Moehringer doesn’t let we sports fans off the hook. We are to blame in part for this. Complain about ESPN’s “The Decision” all you want, large numbers tuned in to watch. As he gets into during his TrueHoop interview, Moehringer notes we complain about athletes acting narcissistically, then we tune in to watch them in big numbers. We are fascinated. We do it with Brett Favre. We do it with Tiger.

And when the ratings numbers start up again on Oct. 26, you can bet we will see record numbers tune in to watch LeBron again.  

Dwight Howard could miss start of Wizards camp with bad back

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WASHINGTON (AP) — Dwight Howard joked Monday about the sore back that’s expected to keep him out for the start of training camp with the Washington Wizards.

Coach Scott Brooks downplayed the significance of the injury, too. Still, it’s not ideal that the team needs to put off incorporating its one offseason addition to the starting lineup.

“I’ve been having to do a lot of traveling with shoe companies and stuff like that in China. So just from training, traveling – and airplanes weren’t made for tall people. … It kind of sucks to fly 15 hours curled up in the fetal position,” said Howard, a 6-foot-11 center entering his 15th NBA season.

“So just a minor setback. It shouldn’t take that long for me to get back on the court,” he added. “I’ve been feeling great all summer. Just something that we’ll have to deal with, and it shouldn’t keep me out too long.”

The Wizards traded away starting center Marcin Gortat to the Los Angeles Clippers and added Howard, who’ll turn 33 in December, on a two-year, $11 million contract with a player option. He averaged 16.6 points and 12.5 rebounds last season for a Charlotte Hornets team that missed the playoffs and now is with his fourth team in four years.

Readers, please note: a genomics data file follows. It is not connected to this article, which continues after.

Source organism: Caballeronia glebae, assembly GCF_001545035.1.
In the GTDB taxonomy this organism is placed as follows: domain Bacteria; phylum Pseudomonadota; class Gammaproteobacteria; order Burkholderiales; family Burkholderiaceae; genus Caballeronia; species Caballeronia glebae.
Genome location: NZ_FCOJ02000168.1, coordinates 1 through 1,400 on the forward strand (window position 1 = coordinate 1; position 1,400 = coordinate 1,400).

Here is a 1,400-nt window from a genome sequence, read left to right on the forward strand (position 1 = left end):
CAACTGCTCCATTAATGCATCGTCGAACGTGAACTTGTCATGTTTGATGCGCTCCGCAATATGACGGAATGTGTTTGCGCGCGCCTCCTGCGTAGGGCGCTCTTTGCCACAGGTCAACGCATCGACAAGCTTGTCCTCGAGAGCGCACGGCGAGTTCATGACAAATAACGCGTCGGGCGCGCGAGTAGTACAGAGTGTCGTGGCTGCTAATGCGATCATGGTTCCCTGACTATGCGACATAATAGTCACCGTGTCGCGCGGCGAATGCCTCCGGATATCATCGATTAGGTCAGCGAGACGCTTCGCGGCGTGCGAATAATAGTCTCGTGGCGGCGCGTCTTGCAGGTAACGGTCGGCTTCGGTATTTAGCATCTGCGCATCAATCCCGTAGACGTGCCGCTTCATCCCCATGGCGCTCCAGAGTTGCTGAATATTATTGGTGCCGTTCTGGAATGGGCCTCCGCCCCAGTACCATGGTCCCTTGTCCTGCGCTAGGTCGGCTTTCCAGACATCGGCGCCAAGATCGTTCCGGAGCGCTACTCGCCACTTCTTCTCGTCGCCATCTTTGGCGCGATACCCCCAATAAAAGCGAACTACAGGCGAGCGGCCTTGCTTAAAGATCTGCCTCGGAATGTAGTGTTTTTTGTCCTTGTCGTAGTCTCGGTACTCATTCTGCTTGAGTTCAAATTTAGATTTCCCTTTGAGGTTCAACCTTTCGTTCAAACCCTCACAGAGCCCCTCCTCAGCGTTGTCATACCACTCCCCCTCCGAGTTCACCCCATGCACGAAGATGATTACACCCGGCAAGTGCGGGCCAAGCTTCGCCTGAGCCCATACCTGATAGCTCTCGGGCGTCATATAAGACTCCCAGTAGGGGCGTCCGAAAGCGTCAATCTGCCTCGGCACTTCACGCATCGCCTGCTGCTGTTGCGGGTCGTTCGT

That means adjusting yet again – to new teammates, to a new coach, to a new system.

In Washington, everything revolves around the backcourt of John Wall and Bradley Beal.

Last season, when Wall appeared in only 41 of 82 games, the Wizards went 43-39 and were eighth in the Eastern Conference, losing in the first round of the playoffs to the Toronto Raptors.

Howard, an eight-time All-Star, said that he has not had a chance to get on a court with Wall and Beal to start getting a feel for one another.

“But one thing that I have done is I’ve watched a lot of film to really learn the tendencies of my teammates. Where they like the ball. Where they like to get screened at. Just things that will really help them get to their sweet spots,” Howard said. “A lot of times, the best way to really understand your teammate is by watching film.”

Brooks, Beal and others said all the right things at Monday’s media day about Howard.

“He’s going to make my job a lot easier. He’s going to make everybody’s job a lot easier on both ends of the floor, because you still have to respect his ability at the rim. He averaged 16 and 13 last year. Those are great numbers, you know? In our system, those can increase, easily,” said Beal, who led Washington in scoring by averaging 22.6 points and was an All-Star for the first time.

“Watching him, if you don’t hit him, it’s over. He’s going to dunk on you. And I love it. Because I think that’s going to get me hyped – just being able to have a big who’ll just flush it on you every time and somebody who will block some shots if you get beat on defense,” Beal said. “He’s a threat on both ends of the floor.”